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Ontario’s chief electoral officer recently published a report on the 2022 provincial election in which he raised questions regarding the state of democracy in Canada. Surprisingly, there was a call for legislative changes banning the publication of public opinion polls two weeks before election day. The rationale is that “political polls have the potential to influence election results by either motivating or demotivating electors.”
Several bad reasons for banning polls
We believe that banning pre-election polls is a bad idea for several reasons. It won’t actually stop polls from happening and, given social media, it would be impossible to enforce. Moreover, a ban is unlikely to survive a challenge under the Canadian Charter of Rights and Freedoms. Additionally, conducting polls provides important methodological information back to polling companies. Perhaps most importantly, research indicates that polling does not have a direct effect on voting behaviour.
The first problem with the recommendation of Elections Ontario is that a ban on polls would not stop pollsters from conducting polls. It would reserve the information only for people or organizations who can pay for it – in other words, political parties, major public or private organizations. Ordinary citizens would be left with potentially misleading information because they would not have access to data on recent movements in the electorate’s intentions. Rumors would replace survey results that can be verified and scrutinized.
As well, as can be seen in other elections, it is not feasible to implement a ban on polls today. In the French 2017 presidential election, polls were published in Belgium and in Switzerland in mainstream media on the last day before the election, when the polls were banned in France. In the present case, the law would apply only to Ontario, meaning that any pollster could publish its estimates on its own website and that polls could be published elsewhere without any consequences.
Additionally, the legislative changes recommended would go against the Charter as already indicated by the Supreme Court of Canada, which ruled against a poll ban three days before the federal election in 1998, which was then in force. Freedom of expression, freedom of the press and the ideals of democracy also mean that this information can (and, we believe, should) be made publicly available.
Consider this as well: Pre-election polls play a major role in the improvement of survey methods, because this is one of the rare occasions where pollsters have a benchmark to validate their methods – the actual vote – and, when necessary, improve them. Because voting intentions tend to change during electoral campaigns, pollsters and researchers need to be able to compare the vote with estimates taken as close as possible to the election day. Thus, pre-election polling plays an essential methodological role.
The myth of poll influence
Perhaps most importantly, the assumptions in Elections Ontario’s proposal regarding the impact of pre-election polls are not supported by research. What we know about the consequences of pre-election polls on voter behaviour does not suggest that it is substantially affected. Recently, a U.K. analysis titled The Power of Polls? determined that the effects of pre-election polling on voters’ behaviour are negligible or nonexistent.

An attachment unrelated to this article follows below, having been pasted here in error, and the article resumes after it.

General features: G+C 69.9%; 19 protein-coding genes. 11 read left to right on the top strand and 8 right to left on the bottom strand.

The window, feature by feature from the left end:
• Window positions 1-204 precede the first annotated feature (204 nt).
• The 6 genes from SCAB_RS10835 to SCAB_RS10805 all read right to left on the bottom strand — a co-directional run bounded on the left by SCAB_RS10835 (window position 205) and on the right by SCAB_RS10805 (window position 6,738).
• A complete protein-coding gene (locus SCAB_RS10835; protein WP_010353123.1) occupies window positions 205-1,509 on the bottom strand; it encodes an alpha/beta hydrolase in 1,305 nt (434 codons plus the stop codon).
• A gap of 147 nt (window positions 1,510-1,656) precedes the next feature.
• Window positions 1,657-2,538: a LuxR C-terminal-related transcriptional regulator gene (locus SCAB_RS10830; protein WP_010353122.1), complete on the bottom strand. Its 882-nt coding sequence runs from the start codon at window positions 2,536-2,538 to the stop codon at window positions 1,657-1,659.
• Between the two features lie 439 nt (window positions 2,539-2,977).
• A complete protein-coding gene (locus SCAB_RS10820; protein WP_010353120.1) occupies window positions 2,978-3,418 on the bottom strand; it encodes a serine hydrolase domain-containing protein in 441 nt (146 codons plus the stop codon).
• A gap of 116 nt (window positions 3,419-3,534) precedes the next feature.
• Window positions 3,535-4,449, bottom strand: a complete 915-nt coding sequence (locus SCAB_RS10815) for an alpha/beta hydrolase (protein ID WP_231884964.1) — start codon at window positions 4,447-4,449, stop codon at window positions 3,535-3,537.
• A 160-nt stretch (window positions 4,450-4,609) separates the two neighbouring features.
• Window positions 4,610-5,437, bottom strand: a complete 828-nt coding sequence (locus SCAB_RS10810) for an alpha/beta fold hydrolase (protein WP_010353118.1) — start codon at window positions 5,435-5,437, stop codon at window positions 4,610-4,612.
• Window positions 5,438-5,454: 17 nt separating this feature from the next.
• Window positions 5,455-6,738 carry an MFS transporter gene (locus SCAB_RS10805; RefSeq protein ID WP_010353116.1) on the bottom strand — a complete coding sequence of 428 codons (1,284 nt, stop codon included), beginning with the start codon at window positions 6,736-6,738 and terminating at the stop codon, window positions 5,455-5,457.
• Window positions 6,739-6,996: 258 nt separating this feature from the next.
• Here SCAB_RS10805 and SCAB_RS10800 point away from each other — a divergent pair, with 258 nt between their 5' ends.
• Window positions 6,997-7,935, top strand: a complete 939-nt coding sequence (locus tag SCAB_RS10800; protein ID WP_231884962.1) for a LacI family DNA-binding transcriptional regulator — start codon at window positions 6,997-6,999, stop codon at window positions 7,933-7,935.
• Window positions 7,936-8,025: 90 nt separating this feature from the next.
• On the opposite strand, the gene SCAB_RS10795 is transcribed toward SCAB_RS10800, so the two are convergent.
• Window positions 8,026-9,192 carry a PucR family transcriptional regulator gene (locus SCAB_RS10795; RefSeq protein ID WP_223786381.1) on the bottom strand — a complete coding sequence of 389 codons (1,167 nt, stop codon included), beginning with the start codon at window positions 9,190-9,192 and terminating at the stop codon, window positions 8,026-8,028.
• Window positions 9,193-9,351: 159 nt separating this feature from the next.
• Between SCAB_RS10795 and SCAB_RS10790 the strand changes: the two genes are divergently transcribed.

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Studies focusing on Canada have reached the same conclusion. For example, a survey experiment randomly showing (or not) the state of the race during the 2015 Canadian election did not have any impact on voters’ decision to vote or abstain, or on their proclivity to support a given party versus another. This held regardless of whether the state of the race focused on the district level or the nationwide race.
Another study, published in Canadian Public Policy, concluded that “banning polls is not a needed or an appropriate answer to the presence of polls in electoral campaigns. Polls are among the most reliable and independent information that citizens get (…) and they do not lead people to stay home or change their vote choice on election day.”
Additionally, some of the authors of this article showed in an article published in Policy Options that citizens who follow pre-election polls are more likely to vote. This finding contradicts the idea that citizens exposed to public opinion polls are more likely to abstain. These results, based on data covering both provincial (Quebec, 2007 and 2012) and federal elections (2008, 2011 and 2015), suggest that the impact of electoral polls is overestimated.
Finally, compared to what is done in other countries, the recommendation by Elections Ontario to ban polls two weeks before voting is even more puzzling. Indeed, a report from the World Association for Public Opinion Research examined how pre-election polls are regulated in 133 countries, and found that there was no blackout period in 32 per cent of those that responded to their survey. One-third reported blackout periods of one to six days while another 23 per cent reported periods of seven days or more.
The Ontario chief electoral officer’s recommendation to ban pre-election polls is hard to explain, given that there is no evidence that it would contribute to more enlightened votes. While the recommendation is currently under review, the provincial government should thoroughly examine other available research.
Low turnout rates are worrisome. Examining which policies could be useful in tackling the downward trend that Canadian democracy is facing is of utmost importance. However, Elections Ontario’s recommendation is not the way to go.